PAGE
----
A regulatory warning led to Big Pharma blues and a bit of red on Tuesday while a settlement and drug approval shifted other biotech names.

GlaxoSmithKline

(GSK) - Get Report

confirmed Tuesday that it received a warning letter from the Food and Drug Administration regarding study data on diabetes drug Avandia that was omitted in Glaxo's submissions to the agency. Shares scaled back 4% to $43.24.

Pozen

(POZN)

, which is partnered with Glaxo for migraine drug Treximet, saw its shares decline as well -- down 95 cents, or 8.2%, to $10.70.

Glaxo was one culprit behind the lagging Amex pharmaceutical index, which trailed in performance to its also-saggy biotech counterparts. Another stock weighing it down,

King Pharmaceuticals

( KG) gave up 3.7% to $9.05 and

AstraZeneca

(AZN) - Get Report

declined $1.40, or 3.4%, to $39.85.

Pharma index peers

Forest Laboratories

(FRX)

,

Schering-Plough

( SGP) and

Pfizer

(PFE) - Get Report

were all down more than 2.2% Tuesday as well.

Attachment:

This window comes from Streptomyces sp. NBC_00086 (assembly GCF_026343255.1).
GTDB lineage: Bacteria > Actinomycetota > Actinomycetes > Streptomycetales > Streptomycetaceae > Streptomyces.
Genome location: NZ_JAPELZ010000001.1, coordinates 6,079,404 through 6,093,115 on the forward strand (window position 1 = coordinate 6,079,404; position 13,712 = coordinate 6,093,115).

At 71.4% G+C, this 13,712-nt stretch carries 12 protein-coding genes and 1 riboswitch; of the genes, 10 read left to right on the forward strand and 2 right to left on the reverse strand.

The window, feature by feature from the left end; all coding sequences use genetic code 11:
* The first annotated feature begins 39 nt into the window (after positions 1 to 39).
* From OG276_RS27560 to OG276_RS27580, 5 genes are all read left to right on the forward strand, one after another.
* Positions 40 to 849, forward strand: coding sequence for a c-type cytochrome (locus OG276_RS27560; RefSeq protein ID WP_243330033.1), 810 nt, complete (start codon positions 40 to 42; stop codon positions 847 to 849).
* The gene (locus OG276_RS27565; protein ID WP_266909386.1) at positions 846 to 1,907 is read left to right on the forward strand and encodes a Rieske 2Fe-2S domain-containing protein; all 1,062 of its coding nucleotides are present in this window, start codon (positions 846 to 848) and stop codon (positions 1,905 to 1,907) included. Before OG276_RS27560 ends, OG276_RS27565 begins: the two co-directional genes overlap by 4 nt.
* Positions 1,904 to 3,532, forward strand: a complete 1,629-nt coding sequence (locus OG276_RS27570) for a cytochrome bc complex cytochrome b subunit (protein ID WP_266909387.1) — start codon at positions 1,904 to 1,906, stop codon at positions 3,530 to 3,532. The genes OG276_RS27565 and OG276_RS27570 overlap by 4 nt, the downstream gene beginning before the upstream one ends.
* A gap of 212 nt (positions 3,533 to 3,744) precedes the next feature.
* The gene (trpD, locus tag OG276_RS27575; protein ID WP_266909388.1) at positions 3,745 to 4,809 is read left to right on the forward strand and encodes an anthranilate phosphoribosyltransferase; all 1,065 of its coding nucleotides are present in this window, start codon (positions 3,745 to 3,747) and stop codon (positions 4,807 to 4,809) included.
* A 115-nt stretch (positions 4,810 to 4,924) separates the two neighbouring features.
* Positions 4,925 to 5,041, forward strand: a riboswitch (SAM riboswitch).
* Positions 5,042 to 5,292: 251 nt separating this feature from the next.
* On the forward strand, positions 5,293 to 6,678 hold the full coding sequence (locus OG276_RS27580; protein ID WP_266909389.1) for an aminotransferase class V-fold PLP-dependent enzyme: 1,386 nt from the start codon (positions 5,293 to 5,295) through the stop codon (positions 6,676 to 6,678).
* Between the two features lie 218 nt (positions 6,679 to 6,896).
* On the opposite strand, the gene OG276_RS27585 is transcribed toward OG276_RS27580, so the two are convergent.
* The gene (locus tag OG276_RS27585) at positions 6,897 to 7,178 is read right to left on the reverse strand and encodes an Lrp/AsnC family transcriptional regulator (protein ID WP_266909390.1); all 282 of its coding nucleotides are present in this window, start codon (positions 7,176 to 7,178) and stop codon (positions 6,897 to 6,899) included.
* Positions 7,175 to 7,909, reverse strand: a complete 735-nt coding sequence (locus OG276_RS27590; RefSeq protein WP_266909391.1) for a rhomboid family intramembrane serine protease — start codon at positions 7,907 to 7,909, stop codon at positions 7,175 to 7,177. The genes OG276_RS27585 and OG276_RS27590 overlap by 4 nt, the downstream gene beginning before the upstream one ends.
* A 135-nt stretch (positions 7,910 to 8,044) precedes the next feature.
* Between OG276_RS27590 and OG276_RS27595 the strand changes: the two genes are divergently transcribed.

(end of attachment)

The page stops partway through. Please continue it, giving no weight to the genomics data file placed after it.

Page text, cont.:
Meanwhile,

Repligen

(RGEN) - Get Report

said Tuesday that it settled its patent infringement suit -- dating back to January 2006 -- with

Bristol-Myers Squibb

(BMY) - Get Report

regarding rheumatoid arthritis treatment Orencia.

The news gave Repligen's shares a 79-cent, or 14%, bump to $6.23.

Bristol will pay Repligen $5 million initially, and then a 1.8% royalty on the first $500 million of U.S. net sales of Orencia, a 2% royalty for the next $500 million and a 4% royalty on any sales in excess of $1 billion between Jan. 1 of 2008 and the end of 2013. In return, Repligen and the University of Michigan granted Bristol an exclusive worldwide license under certain patent rights.

Bristol's shares edged down 16 cents, or 0.7%, to $21.84.

And elsewhere,

Antigenics

(AGEN) - Get Report

rose 56 cents, or 22.7% to $3.03, after it said Tuesday that its Oncophage, a treatment for kidney cancer patients, won its first approval in Russia in patients with intermediate risk of cancer relapse. The company said it will launch in Russia in the second half of 2008 and will seek conditional approval in Europe later this year.

Oncophage is derived from each individual's tumor, and contains what the company calls the "antigenic fingerprint" of the patient's particular cancer. Thus, it's designed to reprogram the body's immune system to target only cancer cells bearing this fingerprint, according to the company.